Anonymous Seeks Justice For Murdered Gorilla Harambe

Cecils Pride

Anonymous has just released a video announcing the start of #OPHARAMBE In Memory of the Gorilla Harambe who lost his life at the hands of Cincinnati Zookeepers while protecting a confused child who fell into the gorilla pen. The video calls for the child’s parents to face charges and be investigated for their involvement in the death of the innocent gorilla by neglecting to properly watch over their child. Anonymous reveals the address and phone number of the pre-school where the child’s mother Michelle Gregg works.

Anonymous shows their commitment for fair justice by sternly rebuking those who have been foolishly taking a blindly racist tone to criticism over the parents of the child who is of darker skin tone. Anonymous instead makes it clear that regardless of race, poor parenting and neglect of a child is unacceptable and must be accounted for especially when it causes the senseless tragically preventable death of another life as in this case an…

View original post 277 more words


2 thoughts on “Anonymous Seeks Justice For Murdered Gorilla Harambe

  1. So a 3-year-old boy propelled himself into a gorilla enclosure at the Cincinnati Zoo, and a magnificent silverback gorilla, member of an endangered species, was gunned down. It turned out that Harambe was no more safe in the zoo than he would have been in the wild.

    While some have suggested that the child’s entering the enclosure and the gorilla’s death were just unfortunate events, we owe it to Harambe to prove if there was carelessness and, if so, to make sure there are also consequences.

    The zoo maintains that the barrier to Harambe’s enclosure was safe and had never been breached in the 38-year history of the zoo. Yet a 3-year-old got through it. It was only luck that a witless teenager or a drunk or a psychotic had not already taken the plunge.

    Some witnesses point to the role of the mother who was at the zoo with three small children and a baby.
    “Accidents happen,” so explains the mother of the child who fell into the gorilla’s enclosure. That is a pretty cavalier and flip statement! Accidents can especially happen when people aren’t paying attention. For a 3-year-old to go to the barrier, climb over it, make his way through the area of bushes, and then jump in with Harambe must have taken more than a few seconds. Witnesses heard the child say he wanted to get into the enclosure and its pond, so Mom knew what he was thinking about and didn’t watch.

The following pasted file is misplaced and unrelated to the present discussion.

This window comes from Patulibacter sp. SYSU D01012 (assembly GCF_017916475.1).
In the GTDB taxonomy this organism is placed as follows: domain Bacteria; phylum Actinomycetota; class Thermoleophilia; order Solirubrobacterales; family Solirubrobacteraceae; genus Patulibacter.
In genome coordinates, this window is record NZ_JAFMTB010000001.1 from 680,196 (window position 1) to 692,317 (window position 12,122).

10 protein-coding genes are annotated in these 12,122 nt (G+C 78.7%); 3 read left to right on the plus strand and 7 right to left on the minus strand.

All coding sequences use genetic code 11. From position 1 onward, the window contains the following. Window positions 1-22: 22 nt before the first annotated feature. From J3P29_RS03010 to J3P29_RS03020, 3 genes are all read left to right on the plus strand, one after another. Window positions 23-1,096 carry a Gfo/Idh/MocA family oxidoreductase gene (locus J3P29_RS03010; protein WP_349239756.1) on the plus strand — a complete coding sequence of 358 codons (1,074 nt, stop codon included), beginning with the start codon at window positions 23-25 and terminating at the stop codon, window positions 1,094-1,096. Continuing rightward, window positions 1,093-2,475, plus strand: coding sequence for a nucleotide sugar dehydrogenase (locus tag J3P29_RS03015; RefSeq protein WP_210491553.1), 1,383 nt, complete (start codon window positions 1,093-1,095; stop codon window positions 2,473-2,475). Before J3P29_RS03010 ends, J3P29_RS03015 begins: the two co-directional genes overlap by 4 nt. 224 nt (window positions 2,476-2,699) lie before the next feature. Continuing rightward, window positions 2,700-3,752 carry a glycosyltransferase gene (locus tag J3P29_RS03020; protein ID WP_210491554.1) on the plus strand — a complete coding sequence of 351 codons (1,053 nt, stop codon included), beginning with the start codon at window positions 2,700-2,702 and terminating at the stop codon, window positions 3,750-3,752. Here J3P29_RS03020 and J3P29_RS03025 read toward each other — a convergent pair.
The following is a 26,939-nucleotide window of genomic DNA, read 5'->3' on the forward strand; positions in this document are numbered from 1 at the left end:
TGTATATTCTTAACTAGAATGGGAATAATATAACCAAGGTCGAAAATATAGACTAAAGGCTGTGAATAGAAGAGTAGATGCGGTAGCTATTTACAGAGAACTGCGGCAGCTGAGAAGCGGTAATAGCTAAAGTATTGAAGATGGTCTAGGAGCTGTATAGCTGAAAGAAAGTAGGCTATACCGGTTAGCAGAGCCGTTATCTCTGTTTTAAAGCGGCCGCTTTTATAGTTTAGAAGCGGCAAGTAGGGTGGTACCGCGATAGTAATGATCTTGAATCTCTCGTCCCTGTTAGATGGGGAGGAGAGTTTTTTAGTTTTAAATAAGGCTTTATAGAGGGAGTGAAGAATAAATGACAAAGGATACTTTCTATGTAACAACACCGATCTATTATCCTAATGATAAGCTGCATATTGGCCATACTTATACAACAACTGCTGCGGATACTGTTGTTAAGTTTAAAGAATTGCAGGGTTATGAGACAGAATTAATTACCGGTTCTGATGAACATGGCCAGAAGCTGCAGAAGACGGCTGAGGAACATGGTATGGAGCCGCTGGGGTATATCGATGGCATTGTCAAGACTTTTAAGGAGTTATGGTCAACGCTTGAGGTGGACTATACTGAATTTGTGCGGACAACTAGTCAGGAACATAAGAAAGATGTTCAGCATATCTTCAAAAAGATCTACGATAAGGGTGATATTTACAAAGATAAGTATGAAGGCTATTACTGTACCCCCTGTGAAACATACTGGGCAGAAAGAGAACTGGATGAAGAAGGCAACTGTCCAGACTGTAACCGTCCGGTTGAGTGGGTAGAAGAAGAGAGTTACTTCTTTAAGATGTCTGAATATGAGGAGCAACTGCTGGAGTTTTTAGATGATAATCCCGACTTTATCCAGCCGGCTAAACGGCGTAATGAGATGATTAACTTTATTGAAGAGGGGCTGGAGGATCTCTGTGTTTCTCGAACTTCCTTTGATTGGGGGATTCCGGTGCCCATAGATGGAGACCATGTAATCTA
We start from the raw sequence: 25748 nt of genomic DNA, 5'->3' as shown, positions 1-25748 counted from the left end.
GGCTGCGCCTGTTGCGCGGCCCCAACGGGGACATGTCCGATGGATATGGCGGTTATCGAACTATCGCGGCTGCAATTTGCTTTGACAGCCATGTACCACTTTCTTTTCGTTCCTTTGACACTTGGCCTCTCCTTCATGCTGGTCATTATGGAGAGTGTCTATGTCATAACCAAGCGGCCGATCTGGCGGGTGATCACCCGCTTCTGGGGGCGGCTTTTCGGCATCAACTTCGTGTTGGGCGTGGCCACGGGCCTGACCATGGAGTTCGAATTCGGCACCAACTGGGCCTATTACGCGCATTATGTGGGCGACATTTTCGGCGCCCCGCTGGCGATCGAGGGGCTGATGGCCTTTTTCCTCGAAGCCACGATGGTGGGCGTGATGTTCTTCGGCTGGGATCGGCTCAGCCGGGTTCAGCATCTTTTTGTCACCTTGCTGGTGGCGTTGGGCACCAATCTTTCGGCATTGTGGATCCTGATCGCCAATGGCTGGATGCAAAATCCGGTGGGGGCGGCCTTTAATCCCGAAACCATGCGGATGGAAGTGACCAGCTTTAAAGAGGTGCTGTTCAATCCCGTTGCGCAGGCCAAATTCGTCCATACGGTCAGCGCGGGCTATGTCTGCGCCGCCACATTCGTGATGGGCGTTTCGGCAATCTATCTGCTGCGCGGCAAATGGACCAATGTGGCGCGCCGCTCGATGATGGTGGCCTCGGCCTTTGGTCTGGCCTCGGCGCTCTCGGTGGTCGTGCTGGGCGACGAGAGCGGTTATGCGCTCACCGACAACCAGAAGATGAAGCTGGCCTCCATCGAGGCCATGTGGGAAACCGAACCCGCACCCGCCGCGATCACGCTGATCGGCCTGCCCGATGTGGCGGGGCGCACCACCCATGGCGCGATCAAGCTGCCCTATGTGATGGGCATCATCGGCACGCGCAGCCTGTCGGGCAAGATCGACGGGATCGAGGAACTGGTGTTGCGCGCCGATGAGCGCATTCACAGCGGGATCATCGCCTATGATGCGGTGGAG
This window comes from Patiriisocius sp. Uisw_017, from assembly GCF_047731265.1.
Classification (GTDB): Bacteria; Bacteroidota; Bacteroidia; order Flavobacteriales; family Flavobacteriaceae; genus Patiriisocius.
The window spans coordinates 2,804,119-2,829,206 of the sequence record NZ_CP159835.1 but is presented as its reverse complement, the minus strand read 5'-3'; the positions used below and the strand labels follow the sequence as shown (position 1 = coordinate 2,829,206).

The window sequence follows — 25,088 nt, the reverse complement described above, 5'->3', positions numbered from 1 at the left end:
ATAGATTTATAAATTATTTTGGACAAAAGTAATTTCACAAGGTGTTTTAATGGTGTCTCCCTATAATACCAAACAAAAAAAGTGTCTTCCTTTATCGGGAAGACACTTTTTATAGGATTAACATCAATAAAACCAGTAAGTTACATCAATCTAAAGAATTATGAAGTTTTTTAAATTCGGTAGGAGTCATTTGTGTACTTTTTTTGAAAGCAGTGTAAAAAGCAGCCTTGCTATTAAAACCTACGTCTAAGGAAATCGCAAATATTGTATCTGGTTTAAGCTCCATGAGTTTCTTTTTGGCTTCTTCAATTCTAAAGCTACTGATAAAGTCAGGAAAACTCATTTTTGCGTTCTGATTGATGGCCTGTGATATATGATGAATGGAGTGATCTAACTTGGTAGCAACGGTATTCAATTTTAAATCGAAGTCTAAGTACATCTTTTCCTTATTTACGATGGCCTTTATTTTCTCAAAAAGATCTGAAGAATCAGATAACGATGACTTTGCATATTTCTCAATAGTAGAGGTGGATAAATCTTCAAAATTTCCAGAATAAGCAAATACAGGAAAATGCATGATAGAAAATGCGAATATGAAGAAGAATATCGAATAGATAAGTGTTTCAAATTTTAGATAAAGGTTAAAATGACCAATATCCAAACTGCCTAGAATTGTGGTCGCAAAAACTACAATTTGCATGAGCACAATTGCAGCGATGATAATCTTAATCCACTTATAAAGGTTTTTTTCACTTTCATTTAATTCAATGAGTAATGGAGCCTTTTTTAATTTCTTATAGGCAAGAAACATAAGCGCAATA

After the child was rescued and later discharged from the hospital, Mom expressed gratitude to God for protecting her son. Well why didn’t God protect him by preventing him from falling into the enclosure in the first place? Then God would also have protected Harambe from being shot. Guess God wasn’t paying attention either. Mom also didn’t mention the tragic result of the accident or apologize for any part she just might have played. Sadly, that result was Harambe’s losing his life. The child can go on having whatever accidents lie in his future, but Harambe is gone from this earth forever.

    People may complain about Internet shaming and blaming of either the mother or the zoo, but it has gotten attention now for Harambe, just as it provided attention for Cecil by plaguing Dr. Walter Palmer for months after his infamous trophy hunt. Maybe discovering negligence in the child’s mother, or at least the effects of the bad publicity, will warn zoo visitors that causing harm to its residents will have consequences. If future animals in their zoo imprisonment can be spared abuse and if their lives can be saved, then that will be Harambe’s legacy.


Leave a Reply

Fill in your details below or click an icon to log in: Logo

You are commenting using your account. Log Out / Change )

Twitter picture

You are commenting using your Twitter account. Log Out / Change )

Facebook photo

You are commenting using your Facebook account. Log Out / Change )

Google+ photo

You are commenting using your Google+ account. Log Out / Change )

Connecting to %s